While the mortality rate for cervical cancer has declined dramatically since the 1970s, more than 400 Canadian women succumbed to the disease in 2019. A new paper, published in the International Journal of Cancer, by researchers at McGill’s Faculty of Medicine, supports a novel alternative to standard pap smears and human papillomavirus (HPV) tests, one that has the potential to detect cervical cancer earlier than ever before.
“Without exception, the cause of cervical cancer is HPV,” says Dr. Mariam El-Zein, Associate Director for Research in the Division of Cancer Epidemiology at McGill and the study’s first author.
The Canadian healthcare system is poised to replace routine pap smears with HPV testing. From Dr. El-Zein’s perspective, HPV testing has its merits, but the change may spark unnecessary panic in women who test positive. “Our office receives calls from frightened women who have HPV but may have tested negative on a pap smear,” she says. “I thought there must be a better way.”
With the support of Dr. Eduardo Franco, Chair of the Gerald Bronfman Department of Oncology, Dr. El-Zein reached out to Dr. Moshe Szyf, Professor at McGill’s Department of Pharmacology and Therapeutics. For the past 20 years, Dr. Szyf has explored DNA methylation as a prime therapeutic target for cancer.
Dr. Szyf welcomed the opportunity to explore potential links between DNA methylation and cervical cancer for the first time. “Partnering with Dr. El-Zein presented an opportunity to translate research into tools that will support cancer prevention, early detection and treatments,” says Dr. Szyf, a co-author on the paper.
“And my group had expertise in HPV and cervical cancer prevention but no clue about pan-genomic methylation analysis, so Dr. Szyf made an ideal collaborator,” Dr. El-Zein adds.
Finding a clear connection
Epigenetics, by its simplest definition, is the study of biological mechanisms that switch genes on and off. Epigenetic markers can attach themselves to DNA and change its activity, switching on and off genes that either promote or restrict cancer growth. When these markers consist of methyl groups, the process is called DNA methylation.
Using cervical samples at different stages of cancer development, Dr. Szyf’s lab searched for a connection between cancer and methylation. “Our goal was to find out if we could use markers of DNA methylation to predict the progression of cervical cancer,” Dr. Szyf explains.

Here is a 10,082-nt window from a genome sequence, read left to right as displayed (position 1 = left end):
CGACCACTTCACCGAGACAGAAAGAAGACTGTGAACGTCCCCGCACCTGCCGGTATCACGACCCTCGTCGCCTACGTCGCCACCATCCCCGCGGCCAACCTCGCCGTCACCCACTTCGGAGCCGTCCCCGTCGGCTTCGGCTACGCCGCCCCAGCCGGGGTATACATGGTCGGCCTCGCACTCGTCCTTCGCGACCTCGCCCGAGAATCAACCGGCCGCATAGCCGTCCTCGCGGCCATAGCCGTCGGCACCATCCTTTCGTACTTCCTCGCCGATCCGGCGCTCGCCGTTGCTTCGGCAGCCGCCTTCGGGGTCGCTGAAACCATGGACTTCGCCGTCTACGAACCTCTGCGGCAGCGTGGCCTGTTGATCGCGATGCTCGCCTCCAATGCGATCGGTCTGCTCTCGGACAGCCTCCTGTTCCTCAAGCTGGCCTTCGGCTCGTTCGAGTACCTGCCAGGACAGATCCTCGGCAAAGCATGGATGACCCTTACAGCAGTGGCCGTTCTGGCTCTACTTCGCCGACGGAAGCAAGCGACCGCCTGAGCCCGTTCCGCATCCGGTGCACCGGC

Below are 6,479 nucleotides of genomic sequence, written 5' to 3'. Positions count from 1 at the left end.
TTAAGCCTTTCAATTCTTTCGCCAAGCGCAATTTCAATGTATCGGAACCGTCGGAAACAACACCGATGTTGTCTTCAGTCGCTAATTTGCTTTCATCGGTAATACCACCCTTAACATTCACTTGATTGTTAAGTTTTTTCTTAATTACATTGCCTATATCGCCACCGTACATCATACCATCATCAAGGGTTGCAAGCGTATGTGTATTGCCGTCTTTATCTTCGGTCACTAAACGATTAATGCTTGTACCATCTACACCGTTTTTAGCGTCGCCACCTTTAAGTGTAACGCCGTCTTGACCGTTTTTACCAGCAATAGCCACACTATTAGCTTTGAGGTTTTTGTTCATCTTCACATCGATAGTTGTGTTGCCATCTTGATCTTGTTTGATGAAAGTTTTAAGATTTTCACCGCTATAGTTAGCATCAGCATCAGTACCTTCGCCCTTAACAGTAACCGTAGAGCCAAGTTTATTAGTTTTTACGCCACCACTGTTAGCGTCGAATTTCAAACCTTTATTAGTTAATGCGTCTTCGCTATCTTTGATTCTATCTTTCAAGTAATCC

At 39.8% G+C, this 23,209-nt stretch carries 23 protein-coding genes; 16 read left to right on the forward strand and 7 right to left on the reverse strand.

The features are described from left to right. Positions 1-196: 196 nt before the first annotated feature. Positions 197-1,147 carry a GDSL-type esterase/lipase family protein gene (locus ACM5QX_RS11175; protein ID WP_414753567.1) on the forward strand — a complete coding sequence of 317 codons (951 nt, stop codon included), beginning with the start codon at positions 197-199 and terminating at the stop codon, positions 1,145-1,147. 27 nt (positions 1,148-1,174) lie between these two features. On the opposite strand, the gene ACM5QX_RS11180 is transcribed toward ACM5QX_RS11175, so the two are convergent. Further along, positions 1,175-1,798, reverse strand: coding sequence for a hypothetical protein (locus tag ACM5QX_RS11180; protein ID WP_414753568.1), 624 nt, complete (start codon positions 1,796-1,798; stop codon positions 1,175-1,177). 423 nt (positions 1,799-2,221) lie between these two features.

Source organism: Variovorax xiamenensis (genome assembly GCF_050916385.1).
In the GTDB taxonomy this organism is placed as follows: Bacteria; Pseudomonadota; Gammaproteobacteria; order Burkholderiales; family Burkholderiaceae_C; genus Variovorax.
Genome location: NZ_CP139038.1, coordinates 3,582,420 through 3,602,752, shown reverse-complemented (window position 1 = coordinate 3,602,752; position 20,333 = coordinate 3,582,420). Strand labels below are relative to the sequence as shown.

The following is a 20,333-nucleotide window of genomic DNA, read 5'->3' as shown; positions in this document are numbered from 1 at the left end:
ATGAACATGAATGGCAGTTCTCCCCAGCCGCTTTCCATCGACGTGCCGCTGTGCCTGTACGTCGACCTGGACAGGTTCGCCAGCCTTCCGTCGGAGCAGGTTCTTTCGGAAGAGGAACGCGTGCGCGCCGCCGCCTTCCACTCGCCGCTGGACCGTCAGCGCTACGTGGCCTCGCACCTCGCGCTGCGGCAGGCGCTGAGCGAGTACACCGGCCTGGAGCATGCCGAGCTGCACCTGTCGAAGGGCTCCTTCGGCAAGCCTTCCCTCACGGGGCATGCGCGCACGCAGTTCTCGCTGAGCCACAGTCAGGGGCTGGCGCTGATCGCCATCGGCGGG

What Dr. Szyf and Dr. El-Zein discovered instead was an undeniable connection between cancer and methylation. They identified dozens of methylated genes within the samples, two of which had never been discovered. “To our surprise, we realized that markers of DNA methylation don’t just predict cancer – they’re markers of the cancer itself,” says Dr. Szyf.
Wary of such a definite result, they validated their research using multiple publicly-available data sets with thousands of methylation profiles from cervical cancer patients. The data led them to the same conclusion: The two new genes they discovered can detect cervical cancer with a high degree of accuracy at an early stage.
Moving toward a new gold standard
“We think that methylation will eventually replace other ways of testing for cervical cancer,” Dr. Szyf says. “HPV is a risk for cancer, but it’s not cancer itself. Methylation testing is the most sensitive tool to identify cancer at early stages. And compared to other methods that are the gold standard for testing, this is a very simple test.”
Dr. El-Zein and Dr. Szyf, in partnership with their colleagues at McGill, plan to conduct further research that will directly compare the diagnostic accuracy of methylation testing with HPV tests and pap smears. While they face many unanswered questions, they’re confident in the potential of methylation testing to revolutionize cervical cancer screening and save lives.